I recently went off on a tangent trying to figure out how white noise works, and I found that there is a lot of strangeness to it that may not be apparent at a first glance. The content in this post is primarily from:

TLDR: We can’t just define a continuous-time white noise process as an $\mathbb{R}$-indexed collection of uncorrelated normal random variables because such a collection does not exist.

## The Problem With White Noise

Let’s start with a few simple definitions. In the following we will assume we are working over the well-behaved probability space $\mathcal{P} = ([0,1], \mathcal{B}, \mu)$, where $\mu$ is the Lebesgue measure on the Borel $\sigma$-algebra $\mathcal{B}$.

A real-valued stochastic process $X$ is a random variable valued function such that $X_t$ is a real-valued random variable, or a measurable function from $\mathcal{P}$ to $\mathbb{R}$. We can think of $t$ as representing time, but this does not need to be the case.

A real-valued stochastic process is stationary when its unconditional joint probability distribution does not change when shifted in $t$. That is, for any $\tau \in \mathbb{R}$ and $t_1, ..., t_n \in \mathbb{R}$ we have that the joint distributions of the sets of random variables $(X_{t_1}, ..., X_{t_n})$ and $(X_{t_1 + \tau}, ..., X_{t_n + \tau})$ are the same.

Continuous-time white noise is often defined as a stationary real-valued stochastic process where all $X_t = \mathcal{N}(0,1)$ and for all $\tau$ we have that $E[X(t)]E[X(t+\tau)]$ is $\sigma^2$ when $\tau=0$ and $0$ otherwise. That is, for all $t_1,t_2$, the random variables $X_{t_1}$ and $X_{t_2}$ are uncorrelated normal random variables with variance $\sigma^2$.

However, such a collection cannot exist! To see this, let’s define the collection of random variables $Y_t = X_t * 1_{\|X_t\| \leq 1}$. Then we have that $Y_t$ is square integrable, and therefore in $L^2([0,1], \mu)$. However, $L^2([0,1], \mu)$ is separable, and can therefore only countain countably many mutually orthogonal elements. This implies that not all $X_t$ can be mutually orthogonal.

## Working around the Problem

To resolve this, we need to use some pretty beefy mathematical machinery. Basically, while we can’t define continuous-time white noise to be a random variable valued function over $t$, we can define it as a random variable valued generalized function.

To start, let’s define the Brownian Motion Process $\mathcal{B}$ to be a stochastic process that satisfies:

• If $% $ then the random variables $\mathcal{B}_{t_k} - \mathcal{B}_{t_{k-1}}$ for $k=1,2,...n$ are independent.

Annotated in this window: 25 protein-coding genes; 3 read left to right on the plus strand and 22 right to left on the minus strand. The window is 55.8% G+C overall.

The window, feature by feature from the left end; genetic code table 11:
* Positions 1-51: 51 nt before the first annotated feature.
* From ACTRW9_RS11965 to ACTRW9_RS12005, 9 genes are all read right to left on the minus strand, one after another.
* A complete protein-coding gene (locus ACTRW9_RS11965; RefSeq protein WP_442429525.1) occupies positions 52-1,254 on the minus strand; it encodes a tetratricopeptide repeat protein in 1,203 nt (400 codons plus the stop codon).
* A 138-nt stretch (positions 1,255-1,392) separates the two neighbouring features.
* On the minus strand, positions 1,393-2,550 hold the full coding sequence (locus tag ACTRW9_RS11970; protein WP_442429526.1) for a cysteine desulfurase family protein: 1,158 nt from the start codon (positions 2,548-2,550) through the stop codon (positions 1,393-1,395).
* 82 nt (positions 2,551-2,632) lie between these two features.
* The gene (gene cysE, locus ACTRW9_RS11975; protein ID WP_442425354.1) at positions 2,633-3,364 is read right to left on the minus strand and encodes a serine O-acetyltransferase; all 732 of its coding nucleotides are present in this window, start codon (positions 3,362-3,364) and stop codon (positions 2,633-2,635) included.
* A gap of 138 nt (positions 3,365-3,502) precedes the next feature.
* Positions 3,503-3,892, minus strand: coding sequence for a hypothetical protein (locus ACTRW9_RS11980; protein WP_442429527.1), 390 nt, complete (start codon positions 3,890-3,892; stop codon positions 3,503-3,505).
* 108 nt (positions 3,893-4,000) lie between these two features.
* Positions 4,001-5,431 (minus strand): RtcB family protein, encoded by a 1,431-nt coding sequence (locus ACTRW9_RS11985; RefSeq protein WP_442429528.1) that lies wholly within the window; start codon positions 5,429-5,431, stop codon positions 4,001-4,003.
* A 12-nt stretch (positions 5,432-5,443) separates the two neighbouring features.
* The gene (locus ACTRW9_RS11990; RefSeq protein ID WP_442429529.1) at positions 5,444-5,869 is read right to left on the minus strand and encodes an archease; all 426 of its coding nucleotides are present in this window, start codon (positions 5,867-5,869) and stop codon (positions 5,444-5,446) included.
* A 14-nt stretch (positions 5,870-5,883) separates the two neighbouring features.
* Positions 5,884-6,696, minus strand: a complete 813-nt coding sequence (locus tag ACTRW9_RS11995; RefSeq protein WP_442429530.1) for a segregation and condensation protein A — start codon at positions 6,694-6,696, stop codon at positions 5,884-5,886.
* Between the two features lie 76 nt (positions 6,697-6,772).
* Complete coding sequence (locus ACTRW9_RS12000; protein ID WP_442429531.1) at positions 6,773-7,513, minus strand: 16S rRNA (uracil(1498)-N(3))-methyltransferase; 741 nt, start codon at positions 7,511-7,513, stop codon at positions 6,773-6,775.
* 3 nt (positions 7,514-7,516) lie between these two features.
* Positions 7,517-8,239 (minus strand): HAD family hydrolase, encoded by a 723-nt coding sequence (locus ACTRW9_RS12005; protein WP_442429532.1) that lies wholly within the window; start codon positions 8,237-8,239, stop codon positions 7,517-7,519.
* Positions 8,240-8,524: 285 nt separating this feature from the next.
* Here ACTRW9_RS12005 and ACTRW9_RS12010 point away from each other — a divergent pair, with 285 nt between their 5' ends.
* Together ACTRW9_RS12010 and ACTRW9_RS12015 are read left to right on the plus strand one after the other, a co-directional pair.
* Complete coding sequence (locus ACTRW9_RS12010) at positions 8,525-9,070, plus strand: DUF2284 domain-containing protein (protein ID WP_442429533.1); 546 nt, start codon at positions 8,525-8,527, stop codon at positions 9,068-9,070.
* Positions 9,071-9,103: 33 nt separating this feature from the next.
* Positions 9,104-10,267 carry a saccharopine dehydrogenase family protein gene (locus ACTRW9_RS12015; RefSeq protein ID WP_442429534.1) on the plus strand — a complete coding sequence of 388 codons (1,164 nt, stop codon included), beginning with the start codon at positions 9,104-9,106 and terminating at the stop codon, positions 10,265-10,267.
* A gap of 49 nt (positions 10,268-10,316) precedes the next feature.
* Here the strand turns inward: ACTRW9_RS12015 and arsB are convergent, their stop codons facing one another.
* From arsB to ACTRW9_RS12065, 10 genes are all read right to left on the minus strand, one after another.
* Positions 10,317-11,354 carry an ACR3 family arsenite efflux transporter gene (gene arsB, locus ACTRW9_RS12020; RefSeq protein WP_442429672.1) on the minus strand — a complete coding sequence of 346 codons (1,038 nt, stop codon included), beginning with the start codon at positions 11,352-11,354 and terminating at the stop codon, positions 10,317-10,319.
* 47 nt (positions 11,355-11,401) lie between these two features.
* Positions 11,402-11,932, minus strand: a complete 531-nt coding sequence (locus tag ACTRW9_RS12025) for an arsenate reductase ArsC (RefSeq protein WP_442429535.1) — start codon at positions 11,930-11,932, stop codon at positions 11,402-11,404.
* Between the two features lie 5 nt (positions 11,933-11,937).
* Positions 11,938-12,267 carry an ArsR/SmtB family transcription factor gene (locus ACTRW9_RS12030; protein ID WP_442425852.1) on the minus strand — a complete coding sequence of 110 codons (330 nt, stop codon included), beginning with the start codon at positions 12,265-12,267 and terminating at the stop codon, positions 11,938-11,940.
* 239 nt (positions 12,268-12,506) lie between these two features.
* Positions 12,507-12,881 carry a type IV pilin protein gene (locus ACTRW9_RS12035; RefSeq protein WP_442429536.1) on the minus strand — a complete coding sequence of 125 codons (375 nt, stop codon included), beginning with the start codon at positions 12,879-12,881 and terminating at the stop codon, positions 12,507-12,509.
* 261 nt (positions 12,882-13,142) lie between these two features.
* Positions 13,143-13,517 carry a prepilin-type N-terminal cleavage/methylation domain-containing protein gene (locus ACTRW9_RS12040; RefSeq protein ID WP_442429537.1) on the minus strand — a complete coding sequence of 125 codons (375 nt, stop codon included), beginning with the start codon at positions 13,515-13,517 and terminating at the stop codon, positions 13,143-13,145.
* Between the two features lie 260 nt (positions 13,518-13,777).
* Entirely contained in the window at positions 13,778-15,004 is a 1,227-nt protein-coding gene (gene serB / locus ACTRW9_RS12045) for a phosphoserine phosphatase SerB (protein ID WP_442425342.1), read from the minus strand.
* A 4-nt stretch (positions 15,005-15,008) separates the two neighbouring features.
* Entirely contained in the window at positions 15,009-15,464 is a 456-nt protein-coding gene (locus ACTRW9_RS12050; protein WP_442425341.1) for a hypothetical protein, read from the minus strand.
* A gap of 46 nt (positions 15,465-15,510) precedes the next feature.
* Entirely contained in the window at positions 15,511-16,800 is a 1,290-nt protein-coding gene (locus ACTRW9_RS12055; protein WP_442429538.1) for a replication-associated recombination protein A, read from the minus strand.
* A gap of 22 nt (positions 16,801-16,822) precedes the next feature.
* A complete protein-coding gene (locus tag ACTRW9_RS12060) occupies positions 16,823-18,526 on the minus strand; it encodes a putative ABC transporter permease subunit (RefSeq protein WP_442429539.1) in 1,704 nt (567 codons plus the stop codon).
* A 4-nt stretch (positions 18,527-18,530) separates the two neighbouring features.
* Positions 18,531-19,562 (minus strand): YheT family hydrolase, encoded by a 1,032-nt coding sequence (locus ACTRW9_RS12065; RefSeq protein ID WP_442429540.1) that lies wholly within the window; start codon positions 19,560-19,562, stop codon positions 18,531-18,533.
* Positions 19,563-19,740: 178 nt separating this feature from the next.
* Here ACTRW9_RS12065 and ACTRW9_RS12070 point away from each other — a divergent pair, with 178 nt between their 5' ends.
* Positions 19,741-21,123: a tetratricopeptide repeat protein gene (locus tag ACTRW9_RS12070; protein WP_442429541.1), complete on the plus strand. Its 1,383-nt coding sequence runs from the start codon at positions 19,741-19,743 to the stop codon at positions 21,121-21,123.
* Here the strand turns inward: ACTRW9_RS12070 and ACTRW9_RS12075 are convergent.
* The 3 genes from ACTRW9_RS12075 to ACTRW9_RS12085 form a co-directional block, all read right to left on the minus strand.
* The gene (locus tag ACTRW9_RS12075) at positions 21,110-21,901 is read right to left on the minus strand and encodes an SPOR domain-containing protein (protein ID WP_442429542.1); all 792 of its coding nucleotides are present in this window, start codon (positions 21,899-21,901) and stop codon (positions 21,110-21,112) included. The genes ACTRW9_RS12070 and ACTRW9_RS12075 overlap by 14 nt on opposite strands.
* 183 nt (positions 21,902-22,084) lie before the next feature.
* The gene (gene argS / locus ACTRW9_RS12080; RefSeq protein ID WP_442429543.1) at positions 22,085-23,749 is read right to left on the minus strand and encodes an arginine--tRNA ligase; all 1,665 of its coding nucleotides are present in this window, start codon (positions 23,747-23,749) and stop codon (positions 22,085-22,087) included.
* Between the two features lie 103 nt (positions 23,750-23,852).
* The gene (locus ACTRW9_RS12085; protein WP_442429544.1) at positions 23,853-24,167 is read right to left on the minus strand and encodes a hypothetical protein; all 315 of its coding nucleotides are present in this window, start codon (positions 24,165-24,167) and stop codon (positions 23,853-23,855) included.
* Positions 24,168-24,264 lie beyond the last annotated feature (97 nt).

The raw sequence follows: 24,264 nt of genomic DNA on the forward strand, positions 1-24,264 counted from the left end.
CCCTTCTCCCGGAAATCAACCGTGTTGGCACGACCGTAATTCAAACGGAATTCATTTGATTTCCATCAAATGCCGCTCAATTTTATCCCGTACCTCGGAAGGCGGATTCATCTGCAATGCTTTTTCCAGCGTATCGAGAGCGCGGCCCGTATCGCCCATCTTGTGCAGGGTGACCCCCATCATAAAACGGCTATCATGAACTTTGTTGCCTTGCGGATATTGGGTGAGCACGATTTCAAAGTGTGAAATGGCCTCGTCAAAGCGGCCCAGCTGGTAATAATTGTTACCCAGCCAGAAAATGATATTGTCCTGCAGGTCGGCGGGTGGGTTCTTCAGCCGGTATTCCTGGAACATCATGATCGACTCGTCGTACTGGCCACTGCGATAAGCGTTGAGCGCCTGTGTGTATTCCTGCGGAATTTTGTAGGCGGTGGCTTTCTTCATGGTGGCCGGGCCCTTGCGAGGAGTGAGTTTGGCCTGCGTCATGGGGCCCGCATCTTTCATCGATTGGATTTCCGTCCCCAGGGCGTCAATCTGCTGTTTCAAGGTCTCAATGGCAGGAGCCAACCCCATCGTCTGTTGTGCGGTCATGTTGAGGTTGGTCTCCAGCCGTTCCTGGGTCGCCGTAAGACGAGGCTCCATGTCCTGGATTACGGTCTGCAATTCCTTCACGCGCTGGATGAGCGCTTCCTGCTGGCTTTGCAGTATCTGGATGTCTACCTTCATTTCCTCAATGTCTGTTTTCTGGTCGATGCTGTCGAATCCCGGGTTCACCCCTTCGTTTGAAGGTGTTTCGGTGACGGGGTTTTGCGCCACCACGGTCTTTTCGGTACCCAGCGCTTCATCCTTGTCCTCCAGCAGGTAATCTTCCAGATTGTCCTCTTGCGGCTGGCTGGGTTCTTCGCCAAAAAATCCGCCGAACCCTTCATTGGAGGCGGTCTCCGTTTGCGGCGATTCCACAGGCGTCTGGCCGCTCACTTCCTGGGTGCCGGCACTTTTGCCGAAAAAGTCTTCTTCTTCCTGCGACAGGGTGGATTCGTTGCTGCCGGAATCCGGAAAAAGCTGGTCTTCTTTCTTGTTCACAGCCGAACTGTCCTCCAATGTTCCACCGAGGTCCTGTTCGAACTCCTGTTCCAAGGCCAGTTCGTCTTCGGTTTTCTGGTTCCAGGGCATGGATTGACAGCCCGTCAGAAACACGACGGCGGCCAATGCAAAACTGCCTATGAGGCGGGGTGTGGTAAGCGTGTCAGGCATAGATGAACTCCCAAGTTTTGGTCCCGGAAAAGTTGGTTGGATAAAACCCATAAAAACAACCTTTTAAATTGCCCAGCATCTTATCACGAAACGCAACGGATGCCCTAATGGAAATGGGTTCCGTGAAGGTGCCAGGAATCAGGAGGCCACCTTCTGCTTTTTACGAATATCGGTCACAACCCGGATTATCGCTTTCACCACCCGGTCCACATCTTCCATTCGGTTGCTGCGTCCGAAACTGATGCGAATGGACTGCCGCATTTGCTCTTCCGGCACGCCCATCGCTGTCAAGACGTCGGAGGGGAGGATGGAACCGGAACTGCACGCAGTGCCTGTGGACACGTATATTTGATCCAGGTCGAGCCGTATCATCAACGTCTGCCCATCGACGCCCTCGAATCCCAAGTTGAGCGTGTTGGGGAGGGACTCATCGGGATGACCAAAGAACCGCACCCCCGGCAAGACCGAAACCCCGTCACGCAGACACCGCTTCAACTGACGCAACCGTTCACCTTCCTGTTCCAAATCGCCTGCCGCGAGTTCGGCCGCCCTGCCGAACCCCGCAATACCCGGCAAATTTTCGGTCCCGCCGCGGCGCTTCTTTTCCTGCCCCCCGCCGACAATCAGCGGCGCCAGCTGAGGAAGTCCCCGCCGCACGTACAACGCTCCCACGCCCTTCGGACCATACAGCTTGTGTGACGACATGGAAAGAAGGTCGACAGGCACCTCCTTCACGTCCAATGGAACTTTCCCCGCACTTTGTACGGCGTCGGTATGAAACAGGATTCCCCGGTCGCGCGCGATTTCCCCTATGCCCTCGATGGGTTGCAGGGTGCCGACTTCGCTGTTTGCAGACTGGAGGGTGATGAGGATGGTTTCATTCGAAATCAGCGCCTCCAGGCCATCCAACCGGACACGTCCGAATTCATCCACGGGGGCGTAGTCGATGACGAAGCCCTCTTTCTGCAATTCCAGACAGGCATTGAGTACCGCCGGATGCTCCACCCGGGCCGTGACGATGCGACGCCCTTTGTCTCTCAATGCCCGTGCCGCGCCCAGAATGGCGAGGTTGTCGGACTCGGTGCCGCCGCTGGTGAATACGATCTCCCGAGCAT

• For each $t$ and $\tau >= 0$ the random variable $\mathcal{B}_{t+\tau} - \mathcal{B}_t$ has distribution $\mathcal{N}(0, \tau)$.
• For almost all $\omega \in [0,1]$, the function $\mathcal{B}_t(\omega)$ is everywhere continuous in $t$.

The formal derivative in $t$ of $\mathcal{B}$ is the continuous-time white noise process. It isn’t too hard to see why this should be the case: by the conditions above, the random variables formed from the increments in Brownian motion are independent and normally distributed. The differentiation process just continuous-ifies this. This suggests that we could reasonably hand wave white noise to be the derivative in $t$ of the Brownian motion process. Of course, things are more complex than this. In fact, for almost every $\omega \in [0,1]$ the function $\mathcal{B}_t(\omega)$ is nowhere continuous in $t$.

In order to resolve this, we need to switch from talking about functions to talking about generalized functions. A generalized function is a “linear functional on a space of test functions”. This is a mouthful, but it’s essentially just a linear mapping from a set of smooth functions of compact support (the test functions) into $\mathbb{R}$. We can think of a generalized function as behaving somewhat like a probability measure over the set of test functions (although a true mathematician might crucify me for saying this…).

We can view any continuous function as a generalized function. For example, if we write the application of the generalized function corresponding to Brownian motion to the test function $\psi$ as $(\mathcal{B}, \psi)$ then we have:

Note that $(\mathcal{B}, \psi)$ is itself a random variable that maps $\omega \in [0,1]$ to $\mathbb{R}$. Now we define the derivative of the generalized function $F$ to be the generalized function $F'$ such that $(F', f) = -(F, f')$. Therefore, the derivative of the generalized function corresponding to Brownian motion is the following random variable valued generalized function, which we can think of as a more formal definition of continuous-time white noise: